695  <td width=72 valign=top style='width:54.05pt;border-top:none;border-left:
696  none;border-bottom:solid windowtext 1.0pt;border-right:solid windowtext 1.0pt;
697  padding:0in 5.4pt 0in 5.4pt;height:21.45pt'>
698  <p class=MsoNormal>HF</p>
699  </td>
700 </tr>
701 <tr style='height:21.45pt'>
702  <td width=72 valign=top style='width:54.05pt;border:solid windowtext 1.0pt;
703  border-top:none;padding:0in 5.4pt 0in 5.4pt;height:21.45pt'>
704  <p class=MsoNormal>3</p>
705  </td>
706  <td width=72 valign=top style='width:54.05pt;border-top:none;border-left:
707  none;border-bottom:solid windowtext 1.0pt;border-right:solid windowtext 1.0pt;
708  padding:0in 5.4pt 0in 5.4pt;height:21.45pt'>
709  <p class=MsoNormal>HF</p>
710  </td>
711  <td width=72 valign=top style='width:54.05pt;border-top:none;border-left:
712  none;border-bottom:solid windowtext 1.0pt;border-right:solid windowtext 1.0pt;
713  padding:0in 5.4pt 0in 5.4pt;height:21.45pt'>
714  <p class=MsoNormal>HS</p>
715  </td>
716  <td width=72 valign=top style='width:54.05pt;border-top:none;border-left:
717  none;border-bottom:solid windowtext 1.0pt;border-right:solid windowtext 1.0pt;
718  padding:0in 5.4pt 0in 5.4pt;height:21.45pt'>
719  <p class=MsoNormal>x</p>
720  </td>
721  <td width=72 valign=top style='width:54.05pt;border-top:none;border-left:
722  none;border-bottom:solid windowtext 1.0pt;border-right:solid windowtext 1.0pt;
723  padding:0in 5.4pt 0in 5.4pt;height:21.45pt'>
724  <p class=MsoNormal>x</p>
725  </td>
726 </tr>
727 <tr style='height:21.45pt'>
728  <td width=72 valign=top style='width:54.05pt;border:solid windowtext 1.0pt;
729  border-top:none;padding:0in 5.4pt 0in 5.4pt;height:21.45pt'>
730  <p class=MsoNormal>4</p>
731  </td>
732  <td width=72 valign=top style='width:54.05pt;border-top:none;border-left:
733  none;border-bottom:solid windowtext 1.0pt;border-right:solid windowtext 1.0pt;
734  padding:0in 5.4pt 0in 5.4pt;height:21.45pt'>
735  <p class=MsoNormal>x</p>
736  </td>
737  <td width=72 valign=top style='width:54.05pt;border-top:none;border-left:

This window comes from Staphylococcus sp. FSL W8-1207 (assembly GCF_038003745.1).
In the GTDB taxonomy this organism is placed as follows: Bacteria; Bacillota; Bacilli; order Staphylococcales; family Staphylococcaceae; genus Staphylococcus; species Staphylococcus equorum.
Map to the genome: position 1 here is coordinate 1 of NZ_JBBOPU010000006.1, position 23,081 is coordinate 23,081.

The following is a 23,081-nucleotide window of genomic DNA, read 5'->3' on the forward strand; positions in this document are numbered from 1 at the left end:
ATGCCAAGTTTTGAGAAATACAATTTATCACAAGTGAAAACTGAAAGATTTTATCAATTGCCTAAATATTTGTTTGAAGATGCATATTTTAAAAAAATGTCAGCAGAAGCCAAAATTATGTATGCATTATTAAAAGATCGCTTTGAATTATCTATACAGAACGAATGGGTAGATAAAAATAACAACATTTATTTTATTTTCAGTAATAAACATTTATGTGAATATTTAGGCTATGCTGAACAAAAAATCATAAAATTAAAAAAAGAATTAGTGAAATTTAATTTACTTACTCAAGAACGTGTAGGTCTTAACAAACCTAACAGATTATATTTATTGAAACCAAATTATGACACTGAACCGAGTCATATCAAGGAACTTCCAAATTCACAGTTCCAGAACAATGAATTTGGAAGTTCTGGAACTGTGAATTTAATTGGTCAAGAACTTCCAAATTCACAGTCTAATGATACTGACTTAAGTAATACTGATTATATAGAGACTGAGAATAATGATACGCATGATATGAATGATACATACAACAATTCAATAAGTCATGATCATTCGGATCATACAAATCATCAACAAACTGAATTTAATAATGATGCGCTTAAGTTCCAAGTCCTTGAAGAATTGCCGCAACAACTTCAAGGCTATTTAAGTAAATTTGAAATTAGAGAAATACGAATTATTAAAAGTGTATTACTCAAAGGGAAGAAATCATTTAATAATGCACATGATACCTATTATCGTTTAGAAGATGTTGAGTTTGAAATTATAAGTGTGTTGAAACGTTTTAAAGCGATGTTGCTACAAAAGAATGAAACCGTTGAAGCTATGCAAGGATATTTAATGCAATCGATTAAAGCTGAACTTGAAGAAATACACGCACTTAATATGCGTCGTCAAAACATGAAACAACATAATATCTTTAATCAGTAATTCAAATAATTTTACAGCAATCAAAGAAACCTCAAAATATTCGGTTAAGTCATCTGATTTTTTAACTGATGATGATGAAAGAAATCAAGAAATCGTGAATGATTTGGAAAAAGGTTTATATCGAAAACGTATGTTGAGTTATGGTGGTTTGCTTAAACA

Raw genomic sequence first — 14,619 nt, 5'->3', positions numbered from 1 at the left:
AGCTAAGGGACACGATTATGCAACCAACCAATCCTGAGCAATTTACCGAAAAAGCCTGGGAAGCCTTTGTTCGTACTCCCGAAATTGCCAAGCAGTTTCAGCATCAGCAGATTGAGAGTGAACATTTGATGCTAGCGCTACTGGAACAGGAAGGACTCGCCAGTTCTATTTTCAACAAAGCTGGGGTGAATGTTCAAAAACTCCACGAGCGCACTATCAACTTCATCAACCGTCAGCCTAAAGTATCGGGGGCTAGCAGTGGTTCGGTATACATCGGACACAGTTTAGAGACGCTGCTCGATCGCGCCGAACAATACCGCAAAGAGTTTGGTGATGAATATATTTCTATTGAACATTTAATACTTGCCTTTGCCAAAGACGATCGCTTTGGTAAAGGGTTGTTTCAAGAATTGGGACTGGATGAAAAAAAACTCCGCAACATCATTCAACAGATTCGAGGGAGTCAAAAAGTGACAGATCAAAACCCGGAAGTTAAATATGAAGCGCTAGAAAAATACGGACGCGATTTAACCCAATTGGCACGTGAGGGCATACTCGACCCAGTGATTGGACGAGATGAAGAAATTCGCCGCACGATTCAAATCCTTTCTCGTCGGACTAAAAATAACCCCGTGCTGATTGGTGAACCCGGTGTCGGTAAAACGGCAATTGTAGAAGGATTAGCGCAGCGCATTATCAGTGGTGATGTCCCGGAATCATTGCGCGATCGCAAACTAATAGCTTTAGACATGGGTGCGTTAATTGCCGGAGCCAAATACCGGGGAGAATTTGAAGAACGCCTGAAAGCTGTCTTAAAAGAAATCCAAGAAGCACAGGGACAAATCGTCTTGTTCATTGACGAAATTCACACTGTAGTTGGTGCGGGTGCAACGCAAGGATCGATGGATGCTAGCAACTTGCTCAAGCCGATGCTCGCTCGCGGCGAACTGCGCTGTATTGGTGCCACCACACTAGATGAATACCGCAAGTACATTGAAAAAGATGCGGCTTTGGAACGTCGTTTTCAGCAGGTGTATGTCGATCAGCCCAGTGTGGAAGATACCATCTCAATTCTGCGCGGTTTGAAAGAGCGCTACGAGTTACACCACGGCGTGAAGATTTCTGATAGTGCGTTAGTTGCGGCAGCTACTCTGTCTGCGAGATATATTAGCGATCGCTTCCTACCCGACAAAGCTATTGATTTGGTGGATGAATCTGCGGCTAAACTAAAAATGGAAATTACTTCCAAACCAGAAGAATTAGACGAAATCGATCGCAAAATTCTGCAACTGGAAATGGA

738  none;border-bottom:solid windowtext 1.0pt;border-right:solid windowtext 1.0pt;
739  padding:0in 5.4pt 0in 5.4pt;height:21.45pt'>
740  <p class=MsoNormal>x</p>
741  </td>
742  <td width=72 valign=top style='width:54.05pt;border-top:none;border-left:
743  none;border-bottom:solid windowtext 1.0pt;border-right:solid windowtext 1.0pt;
744  padding:0in 5.4pt 0in 5.4pt;height:21.45pt'>
745  <p class=MsoNormal>CF</p>
746  </td>
747  <td width=72 valign=top style='width:54.05pt;border-top:none;border-left:
748  none;border-bottom:solid windowtext 1.0pt;border-right:solid windowtext 1.0pt;
749  padding:0in 5.4pt 0in 5.4pt;height:21.45pt'>
750  <p class=MsoNormal>CS</p>
751  </td>
752 </tr>
753</table>
754
755<p class=MsoNormal>Where CS – cubic stacking, CF – cubic fault, HS – hexagonal
756stacking, HF – hexagonal fault and x – not allowed. A suitable model might be
757CS = <b><span style='font-family:"Calibri",sans-serif'>0.9</span></b>, CF = <b><span
758style='font-family:"Calibri",sans-serif'>0.1</span></b>, HS = <b><span
759style='font-family:"Calibri",sans-serif'>0.8</span></b> and HF = <b><span
760style='font-family:"Calibri",sans-serif'>0.2</span></b>. This will give more
761and thicker cubic blocks than hexagonal ones. Set these values and the
762Transition tables should look like</p>
763
764<p class=MsoNormal><img width=624 height=620
765src="Stacking%20Faults-I_files/image029.gif"></p>
766
767<p class=MsoNormal>Before doing the simulation we need to clear away the old
768one; select the <b><span style='font-family:"Calibri",sans-serif'>PWDR</span></b>
769entry from the GSAS-II data tree and then select <b><span style='font-family:
770"Calibri",sans-serif'>Edit range</span></b> from the data window. Don’t change
771anything, just press <b><span style='font-family:"Calibri",sans-serif'>Ok</span></b>;
772this will clear the previous simulation. Then return to the clustered phase
773Layers tab. Do <b><span style='font-family:"Calibri",sans-serif'>Operations/Simulate
774pattern</span></b> and press <b><span style='font-family:"Calibri",sans-serif'>Ok</span></b>
775twice. The simulation will require some seconds to finish; the powder profile
776will look like</p>
777
778<p class=MsoNormal><img width=624 height=535
779src="Stacking%20Faults-I_files/image030.gif"></p>
780
781<p class=MsoNormal>Again, I have used ‘<b><span style='font-family:"Calibri",sans-serif'>+</span></b>’
782and zoomed in to show the interesting part of the pattern. </p>
783
784<p class=MsoNormal>As additional work you can do sequential simulations to
785explore the effect of changing probabilities. Try varying <b><span
786style='font-family:"Calibri",sans-serif'>TransP;0;0</span></b>, i.e. layer 1 –
787layer 1 (CS) transition probability and <b><span style='font-family:"Calibri",sans-serif'>TransP;2;1</span></b>,
788i.e. layer 3 – layer – 2 (HS) transition probability. Be sure the <b><span
789style='font-family:"Calibri",sans-serif'>Symmetric probabilities</span></b> box
790is checked otherwise you’ll get nonsense. This ends this stacking fault
791tutorial; the next one involves using kaolinite layers to simulate diffraction
792patterns from kaolinite clays.</p>
793
794</div>
795
796</body>
797
798</html>